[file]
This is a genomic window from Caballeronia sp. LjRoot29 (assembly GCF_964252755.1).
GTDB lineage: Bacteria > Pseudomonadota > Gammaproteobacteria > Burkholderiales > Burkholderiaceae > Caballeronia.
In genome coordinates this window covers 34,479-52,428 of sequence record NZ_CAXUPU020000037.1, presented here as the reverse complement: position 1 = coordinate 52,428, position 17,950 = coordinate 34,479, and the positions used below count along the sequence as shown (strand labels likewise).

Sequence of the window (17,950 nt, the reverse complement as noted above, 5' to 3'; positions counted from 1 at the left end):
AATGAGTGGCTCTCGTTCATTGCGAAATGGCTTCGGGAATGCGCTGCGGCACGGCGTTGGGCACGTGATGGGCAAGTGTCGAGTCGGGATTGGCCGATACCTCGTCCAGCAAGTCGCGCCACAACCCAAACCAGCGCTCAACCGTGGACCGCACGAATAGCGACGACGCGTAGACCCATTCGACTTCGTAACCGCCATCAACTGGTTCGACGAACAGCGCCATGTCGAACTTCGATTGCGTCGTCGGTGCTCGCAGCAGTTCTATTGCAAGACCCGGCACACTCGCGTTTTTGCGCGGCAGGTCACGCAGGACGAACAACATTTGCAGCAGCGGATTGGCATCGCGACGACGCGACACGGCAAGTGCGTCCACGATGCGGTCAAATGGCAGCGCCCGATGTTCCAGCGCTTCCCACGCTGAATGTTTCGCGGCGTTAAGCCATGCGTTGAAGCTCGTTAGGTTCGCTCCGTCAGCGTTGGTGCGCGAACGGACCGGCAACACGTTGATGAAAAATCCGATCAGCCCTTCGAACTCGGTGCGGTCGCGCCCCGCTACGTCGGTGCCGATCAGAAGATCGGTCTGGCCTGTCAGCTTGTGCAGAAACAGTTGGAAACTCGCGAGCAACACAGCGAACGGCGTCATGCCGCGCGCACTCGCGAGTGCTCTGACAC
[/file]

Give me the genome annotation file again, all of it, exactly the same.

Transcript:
This is a genomic window from Caballeronia sp. LjRoot29 (assembly GCF_964252755.1).
GTDB lineage: Bacteria > Pseudomonadota > Gammaproteobacteria > Burkholderiales > Burkholderiaceae > Caballeronia.
In genome coordinates this window covers 34,479-52,428 of sequence record NZ_CAXUPU020000037.1, presented here as the reverse complement: position 1 = coordinate 52,428, position 17,950 = coordinate 34,479, and the positions used below count along the sequence as shown (strand labels likewise).

Sequence of the window (17,950 nt, the reverse complement as noted above, 5' to 3'; positions counted from 1 at the left end):
AATGAGTGGCTCTCGTTCATTGCGAAATGGCTTCGGGAATGCGCTGCGGCACGGCGTTGGGCACGTGATGGGCAAGTGTCGAGTCGGGATTGGCCGATACCTCGTCCAGCAAGTCGCGCCACAACCCAAACCAGCGCTCAACCGTGGACCGCACGAATAGCGACGACGCGTAGACCCATTCGACTTCGTAACCGCCATCAACTGGTTCGACGAACAGCGCCATGTCGAACTTCGATTGCGTCGTCGGTGCTCGCAGCAGTTCTATTGCAAGACCCGGCACACTCGCGTTTTTGCGCGGCAGGTCACGCAGGACGAACAACATTTGCAGCAGCGGATTGGCATCGCGACGACGCGACACGGCAAGTGCGTCCACGATGCGGTCAAATGGCAGCGCCCGATGTTCCAGCGCTTCCCACGCTGAATGTTTCGCGGCGTTAAGCCATGCGTTGAAGCTCGTTAGGTTCGCTCCGTCAGCGTTGGTGCGCGAACGGACCGGCAACACGTTGATGAAAAATCCGATCAGCCCTTCGAACTCGGTGCGGTCGCGCCCCGCTACGTCGGTGCCGATCAGAAGATCGGTCTGGCCTGTCAGCTTGTGCAGAAACAGTTGGAAACTCGCGAGCAACACAGCGAACGGCGTCATGCCGCGCGCACTCGCGAGTGCTCTGACAC